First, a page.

[HONG KONG] Oil held gains near the highest close in seven months as US industry data showed crude stockpiles declined, trimming a glut.
Futures climbed as much as 0.6 per cent in New York after rising 4.5 per cent the previous two sessions. Inventories fell by 1.14 million barrels last week, the American Petroleum Institute was said to report.
Government data Wednesday is forecast to show supplies slid for a second week. Wildfires in Canada have shifted back toward oil-sands operations, forcing Suncor Energy Inc to evacuate three sites it was restarting.
Oil has surged more than 80 per cent since slumping to the lowest in 12 years earlier this year on signs the global glut will ease as US output declines. The market moved into a deficit earlier than expected following supply disruptions in Nigeria and an increase in demand, according to Goldman Sachs Group Inc.
"Disruptions to supply, rising demand and falling US output have helped to push prices up near the US$50 level," David Lennox, an analyst at Fat Prophets in Sydney, said by phone.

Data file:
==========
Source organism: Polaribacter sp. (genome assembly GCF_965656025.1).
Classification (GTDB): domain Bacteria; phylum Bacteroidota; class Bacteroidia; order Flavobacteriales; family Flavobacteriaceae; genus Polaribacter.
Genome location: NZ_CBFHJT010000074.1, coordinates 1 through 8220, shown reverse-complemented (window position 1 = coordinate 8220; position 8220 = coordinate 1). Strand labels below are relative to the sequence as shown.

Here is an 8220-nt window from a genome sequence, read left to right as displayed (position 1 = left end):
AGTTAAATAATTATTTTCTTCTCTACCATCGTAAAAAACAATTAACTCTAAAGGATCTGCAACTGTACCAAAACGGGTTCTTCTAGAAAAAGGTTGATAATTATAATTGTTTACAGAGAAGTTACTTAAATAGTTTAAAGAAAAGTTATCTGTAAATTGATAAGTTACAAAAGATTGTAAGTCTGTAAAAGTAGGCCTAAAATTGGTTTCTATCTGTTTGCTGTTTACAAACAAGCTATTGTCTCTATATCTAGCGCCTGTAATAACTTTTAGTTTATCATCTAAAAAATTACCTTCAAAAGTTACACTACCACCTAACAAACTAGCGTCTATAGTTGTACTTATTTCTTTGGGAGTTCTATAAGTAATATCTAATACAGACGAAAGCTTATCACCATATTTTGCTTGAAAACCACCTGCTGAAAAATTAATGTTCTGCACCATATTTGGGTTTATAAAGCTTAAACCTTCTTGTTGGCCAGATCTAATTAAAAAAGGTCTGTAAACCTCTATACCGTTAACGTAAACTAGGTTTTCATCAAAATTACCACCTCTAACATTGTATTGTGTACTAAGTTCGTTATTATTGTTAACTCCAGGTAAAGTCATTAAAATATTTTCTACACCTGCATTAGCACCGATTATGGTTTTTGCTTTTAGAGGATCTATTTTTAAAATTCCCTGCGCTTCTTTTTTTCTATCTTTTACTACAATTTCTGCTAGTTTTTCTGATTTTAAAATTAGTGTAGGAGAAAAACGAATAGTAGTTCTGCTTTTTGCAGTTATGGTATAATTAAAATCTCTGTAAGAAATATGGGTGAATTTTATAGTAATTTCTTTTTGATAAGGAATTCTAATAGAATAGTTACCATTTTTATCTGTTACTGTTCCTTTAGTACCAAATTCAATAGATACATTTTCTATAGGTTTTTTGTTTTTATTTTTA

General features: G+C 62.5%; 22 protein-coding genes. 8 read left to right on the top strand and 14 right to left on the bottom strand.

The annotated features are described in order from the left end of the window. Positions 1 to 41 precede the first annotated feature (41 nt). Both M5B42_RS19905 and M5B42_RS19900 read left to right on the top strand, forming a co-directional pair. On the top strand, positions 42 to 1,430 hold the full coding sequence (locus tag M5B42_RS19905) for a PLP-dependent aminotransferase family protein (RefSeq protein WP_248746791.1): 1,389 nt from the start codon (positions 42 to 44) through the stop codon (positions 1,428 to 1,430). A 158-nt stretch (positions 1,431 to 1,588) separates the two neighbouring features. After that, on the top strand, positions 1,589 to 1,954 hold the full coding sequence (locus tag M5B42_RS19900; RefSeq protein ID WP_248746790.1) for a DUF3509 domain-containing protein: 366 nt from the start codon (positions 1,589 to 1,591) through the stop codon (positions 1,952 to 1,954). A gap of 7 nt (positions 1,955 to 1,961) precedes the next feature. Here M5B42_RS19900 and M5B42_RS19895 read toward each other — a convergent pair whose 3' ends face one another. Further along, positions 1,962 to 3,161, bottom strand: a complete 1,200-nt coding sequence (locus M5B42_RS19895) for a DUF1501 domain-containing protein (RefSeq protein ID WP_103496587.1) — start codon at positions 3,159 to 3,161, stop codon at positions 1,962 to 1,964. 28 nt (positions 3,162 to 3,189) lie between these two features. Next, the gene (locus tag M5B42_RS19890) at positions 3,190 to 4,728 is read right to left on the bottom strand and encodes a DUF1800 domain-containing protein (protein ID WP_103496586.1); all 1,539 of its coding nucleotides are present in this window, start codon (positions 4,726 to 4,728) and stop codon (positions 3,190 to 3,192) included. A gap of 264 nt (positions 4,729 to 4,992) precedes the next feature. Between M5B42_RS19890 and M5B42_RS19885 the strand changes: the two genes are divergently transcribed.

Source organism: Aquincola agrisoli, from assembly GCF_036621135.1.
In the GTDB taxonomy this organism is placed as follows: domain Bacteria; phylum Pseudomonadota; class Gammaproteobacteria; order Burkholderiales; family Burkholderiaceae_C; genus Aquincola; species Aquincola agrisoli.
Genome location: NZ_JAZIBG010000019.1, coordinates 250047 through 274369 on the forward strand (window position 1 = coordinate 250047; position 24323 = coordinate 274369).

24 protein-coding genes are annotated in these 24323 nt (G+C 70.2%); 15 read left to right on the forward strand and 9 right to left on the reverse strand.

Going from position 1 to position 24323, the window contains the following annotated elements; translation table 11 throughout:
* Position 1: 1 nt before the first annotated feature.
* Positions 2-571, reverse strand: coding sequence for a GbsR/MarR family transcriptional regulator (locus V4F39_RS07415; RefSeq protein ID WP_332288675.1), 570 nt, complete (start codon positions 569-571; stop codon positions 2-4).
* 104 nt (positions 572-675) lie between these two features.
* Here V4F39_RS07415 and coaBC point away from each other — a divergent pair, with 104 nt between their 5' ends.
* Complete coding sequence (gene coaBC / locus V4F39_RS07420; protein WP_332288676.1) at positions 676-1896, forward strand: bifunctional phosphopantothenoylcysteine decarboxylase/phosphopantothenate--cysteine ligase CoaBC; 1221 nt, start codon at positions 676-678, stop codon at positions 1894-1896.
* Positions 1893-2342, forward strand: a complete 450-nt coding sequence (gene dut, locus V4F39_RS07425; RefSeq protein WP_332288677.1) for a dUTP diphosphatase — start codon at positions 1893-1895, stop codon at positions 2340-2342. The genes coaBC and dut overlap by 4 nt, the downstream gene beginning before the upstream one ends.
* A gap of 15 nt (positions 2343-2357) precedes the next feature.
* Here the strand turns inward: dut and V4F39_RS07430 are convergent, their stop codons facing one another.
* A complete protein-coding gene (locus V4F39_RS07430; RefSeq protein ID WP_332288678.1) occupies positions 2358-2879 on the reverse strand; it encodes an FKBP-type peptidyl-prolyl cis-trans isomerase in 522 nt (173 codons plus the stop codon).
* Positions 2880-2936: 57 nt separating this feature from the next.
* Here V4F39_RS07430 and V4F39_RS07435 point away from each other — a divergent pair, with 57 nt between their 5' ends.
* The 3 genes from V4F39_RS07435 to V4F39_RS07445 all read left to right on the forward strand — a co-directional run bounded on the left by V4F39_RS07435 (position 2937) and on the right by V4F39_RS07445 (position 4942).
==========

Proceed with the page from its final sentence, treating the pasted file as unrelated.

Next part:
"Demand looks much more solid than we've seen for some years and will probably flow through into 2017. The high inventories in the US will continue to act as a strong headwind against any sustained rally."
West Texas Intermediate for June delivery gained as much as 27 US cents to US$48.58 a barrel on the New York Mercantile Exchange and was at US$48.42 at 8:10 am Hong Kong time.
The contract gained 59 US cents to US$48.31 on Tuesday, the highest close since Oct 9. Total volume traded was about 47 per cent below the 100-day average.
Brent for July settlement added 13 US cents, or 0.3 per cent, to US$49.41 a barrel on the London-based ICE Futures Europe exchange.
The contract increased 31 US cents to close at US$49.28 Tuesday, the highest settlement since Nov 3. The global benchmark crude traded at a premium of 34 US cents to WTI for July.